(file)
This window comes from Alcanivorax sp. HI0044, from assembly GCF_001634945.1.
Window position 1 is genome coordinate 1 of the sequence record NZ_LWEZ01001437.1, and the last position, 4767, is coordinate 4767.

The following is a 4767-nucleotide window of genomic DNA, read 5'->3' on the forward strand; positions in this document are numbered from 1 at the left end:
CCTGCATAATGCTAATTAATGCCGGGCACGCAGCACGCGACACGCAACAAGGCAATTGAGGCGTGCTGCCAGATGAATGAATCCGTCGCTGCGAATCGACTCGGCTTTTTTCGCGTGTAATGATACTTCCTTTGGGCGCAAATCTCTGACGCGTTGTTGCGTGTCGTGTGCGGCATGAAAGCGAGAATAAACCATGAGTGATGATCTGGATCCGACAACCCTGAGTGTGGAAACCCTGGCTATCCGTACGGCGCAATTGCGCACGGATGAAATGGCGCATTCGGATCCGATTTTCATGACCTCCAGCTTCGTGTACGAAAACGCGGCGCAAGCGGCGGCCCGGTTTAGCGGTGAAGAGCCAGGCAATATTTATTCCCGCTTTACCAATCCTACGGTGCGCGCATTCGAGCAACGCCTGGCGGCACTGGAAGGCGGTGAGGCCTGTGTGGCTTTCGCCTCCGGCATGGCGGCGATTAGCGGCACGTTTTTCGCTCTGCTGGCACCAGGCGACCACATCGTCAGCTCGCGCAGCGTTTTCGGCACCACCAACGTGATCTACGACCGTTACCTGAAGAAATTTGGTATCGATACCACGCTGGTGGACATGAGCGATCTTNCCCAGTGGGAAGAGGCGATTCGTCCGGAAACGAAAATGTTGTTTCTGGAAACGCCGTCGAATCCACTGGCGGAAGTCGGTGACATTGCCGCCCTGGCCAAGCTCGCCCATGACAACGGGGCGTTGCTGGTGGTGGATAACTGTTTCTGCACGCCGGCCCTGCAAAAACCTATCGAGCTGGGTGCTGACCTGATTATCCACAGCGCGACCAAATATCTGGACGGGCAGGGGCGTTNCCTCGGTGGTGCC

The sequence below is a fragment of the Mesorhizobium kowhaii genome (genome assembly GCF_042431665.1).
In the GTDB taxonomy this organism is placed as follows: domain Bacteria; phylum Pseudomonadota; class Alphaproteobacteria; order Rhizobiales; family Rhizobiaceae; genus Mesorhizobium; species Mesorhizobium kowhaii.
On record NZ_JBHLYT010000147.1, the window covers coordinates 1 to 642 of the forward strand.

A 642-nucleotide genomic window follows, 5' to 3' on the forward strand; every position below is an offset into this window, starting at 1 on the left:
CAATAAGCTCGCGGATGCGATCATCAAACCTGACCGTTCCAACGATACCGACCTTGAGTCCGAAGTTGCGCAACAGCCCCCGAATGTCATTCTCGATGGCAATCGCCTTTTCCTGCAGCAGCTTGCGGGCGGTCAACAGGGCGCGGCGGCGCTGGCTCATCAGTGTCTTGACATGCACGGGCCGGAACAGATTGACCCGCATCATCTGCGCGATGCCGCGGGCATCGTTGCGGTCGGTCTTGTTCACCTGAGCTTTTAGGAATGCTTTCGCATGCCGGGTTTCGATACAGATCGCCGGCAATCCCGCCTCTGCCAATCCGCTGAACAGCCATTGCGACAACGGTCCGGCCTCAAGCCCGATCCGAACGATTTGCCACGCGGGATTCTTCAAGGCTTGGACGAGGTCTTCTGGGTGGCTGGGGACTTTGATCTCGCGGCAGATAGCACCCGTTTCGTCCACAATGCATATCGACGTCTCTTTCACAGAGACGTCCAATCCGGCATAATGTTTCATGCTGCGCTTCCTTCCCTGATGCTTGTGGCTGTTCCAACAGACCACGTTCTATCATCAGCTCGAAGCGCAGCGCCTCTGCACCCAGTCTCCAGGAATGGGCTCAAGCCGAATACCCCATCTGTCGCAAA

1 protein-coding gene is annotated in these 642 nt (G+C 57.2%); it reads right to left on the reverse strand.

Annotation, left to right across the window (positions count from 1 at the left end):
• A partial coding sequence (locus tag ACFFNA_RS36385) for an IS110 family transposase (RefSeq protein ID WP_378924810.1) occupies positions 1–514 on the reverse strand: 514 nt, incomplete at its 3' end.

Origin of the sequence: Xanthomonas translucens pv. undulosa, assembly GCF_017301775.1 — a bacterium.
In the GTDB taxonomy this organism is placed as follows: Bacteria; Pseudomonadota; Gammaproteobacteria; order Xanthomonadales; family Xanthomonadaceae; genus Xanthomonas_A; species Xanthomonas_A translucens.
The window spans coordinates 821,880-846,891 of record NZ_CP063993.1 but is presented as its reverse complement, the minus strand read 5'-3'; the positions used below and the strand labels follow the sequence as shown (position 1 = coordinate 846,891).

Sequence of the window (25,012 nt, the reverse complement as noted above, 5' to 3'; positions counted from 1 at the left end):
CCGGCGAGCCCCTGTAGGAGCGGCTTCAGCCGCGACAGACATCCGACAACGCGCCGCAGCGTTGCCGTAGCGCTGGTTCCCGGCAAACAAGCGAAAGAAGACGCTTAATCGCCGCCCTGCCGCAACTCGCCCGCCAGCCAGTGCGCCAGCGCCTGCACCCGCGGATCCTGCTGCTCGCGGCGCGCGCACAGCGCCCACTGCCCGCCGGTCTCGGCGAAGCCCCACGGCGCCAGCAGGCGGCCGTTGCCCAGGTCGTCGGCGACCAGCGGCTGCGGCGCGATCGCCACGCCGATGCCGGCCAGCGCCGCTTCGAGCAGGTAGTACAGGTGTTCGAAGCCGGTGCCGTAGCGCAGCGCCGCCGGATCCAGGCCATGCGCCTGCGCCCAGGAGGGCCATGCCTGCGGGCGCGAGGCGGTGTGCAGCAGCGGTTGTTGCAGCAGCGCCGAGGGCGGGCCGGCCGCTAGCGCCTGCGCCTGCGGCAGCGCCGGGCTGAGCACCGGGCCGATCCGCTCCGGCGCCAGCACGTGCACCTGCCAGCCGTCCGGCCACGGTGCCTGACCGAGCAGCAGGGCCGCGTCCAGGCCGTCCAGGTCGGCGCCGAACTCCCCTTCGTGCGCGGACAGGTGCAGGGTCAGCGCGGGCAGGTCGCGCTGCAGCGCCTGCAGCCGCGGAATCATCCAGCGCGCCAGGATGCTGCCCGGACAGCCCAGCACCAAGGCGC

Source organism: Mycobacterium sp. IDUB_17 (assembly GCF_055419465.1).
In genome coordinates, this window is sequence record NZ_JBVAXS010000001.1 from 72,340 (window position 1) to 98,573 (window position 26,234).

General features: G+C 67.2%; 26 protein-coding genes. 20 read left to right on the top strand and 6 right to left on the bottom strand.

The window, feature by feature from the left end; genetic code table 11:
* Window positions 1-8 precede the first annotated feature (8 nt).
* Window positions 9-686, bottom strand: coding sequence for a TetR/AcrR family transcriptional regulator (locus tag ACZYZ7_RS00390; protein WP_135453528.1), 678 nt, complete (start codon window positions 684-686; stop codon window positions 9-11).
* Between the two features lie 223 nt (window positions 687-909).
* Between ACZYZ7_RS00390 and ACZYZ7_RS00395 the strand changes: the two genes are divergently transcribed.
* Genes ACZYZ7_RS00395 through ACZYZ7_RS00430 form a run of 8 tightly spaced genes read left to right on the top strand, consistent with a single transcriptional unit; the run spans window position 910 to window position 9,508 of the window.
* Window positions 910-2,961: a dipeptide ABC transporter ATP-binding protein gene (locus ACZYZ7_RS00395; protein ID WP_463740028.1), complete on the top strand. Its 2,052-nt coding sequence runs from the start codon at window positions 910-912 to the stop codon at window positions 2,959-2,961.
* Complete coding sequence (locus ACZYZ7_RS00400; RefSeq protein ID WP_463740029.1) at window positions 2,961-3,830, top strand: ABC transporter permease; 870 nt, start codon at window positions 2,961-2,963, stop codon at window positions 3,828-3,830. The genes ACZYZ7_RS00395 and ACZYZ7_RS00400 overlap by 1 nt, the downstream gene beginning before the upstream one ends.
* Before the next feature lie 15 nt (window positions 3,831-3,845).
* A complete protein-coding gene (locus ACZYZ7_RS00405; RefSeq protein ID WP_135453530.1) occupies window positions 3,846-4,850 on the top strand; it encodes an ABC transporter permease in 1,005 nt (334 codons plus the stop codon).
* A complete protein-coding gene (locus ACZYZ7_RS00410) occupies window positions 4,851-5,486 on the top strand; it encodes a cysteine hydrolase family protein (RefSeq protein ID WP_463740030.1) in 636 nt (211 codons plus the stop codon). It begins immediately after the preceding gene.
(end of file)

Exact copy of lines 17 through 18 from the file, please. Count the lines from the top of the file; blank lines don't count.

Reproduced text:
CCGGCGAGCCCCTGTAGGAGCGGCTTCAGCCGCGACAGACATCCGACAACGCGCCGCAGCGTTGCCGTAGCGCTGGTTCCCGGCAAACAAGCGAAAGAAGACGCTTAATCGCCGCCCTGCCGCAACTCGCCCGCCAGCCAGTGCGCCAGCGCCTGCACCCGCGGATCCTGCTGCTCGCGGCGCGCGCACAGCGCCCACTGCCCGCCGGTCTCGGCGAAGCCCCACGGCGCCAGCAGGCGGCCGTTGCCCAGGTCGTCGGCGACCAGCGGCTGCGGCGCGATCGCCACGCCGATGCCGGCCAGCGCCGCTTCGAGCAGGTAGTACAGGTGTTCGAAGCCGGTGCCGTAGCGCAGCGCCGCCGGATCCAGGCCATGCGCCTGCGCCCAGGAGGGCCATGCCTGCGGGCGCGAGGCGGTGTGCAGCAGCGGTTGTTGCAGCAGCGCCGAGGGCGGGCCGGCCGCTAGCGCCTGCGCCTGCGGCAGCGCCGGGCTGAGCACCGGGCCGATCCGCTCCGGCGCCAGCACGTGCACCTGCCAGCCGTCCGGCCACGGTGCCTGACCGAGCAGCAGGGCCGCGTCCAGGCCGTCCAGGTCGGCGCCGAACTCCCCTTCGTGCGCGGACAGGTGCAGGGTCAGCGCGGGCAGGTCGCGCTGCAGCGCCTGCAGCCGCGGAATCATCCAGCGCGCCAGGATGCTGCCCGGACAGCCCAGCACCAAGGCGC

Source organism: Mycobacterium sp. IDUB_17 (assembly GCF_055419465.1).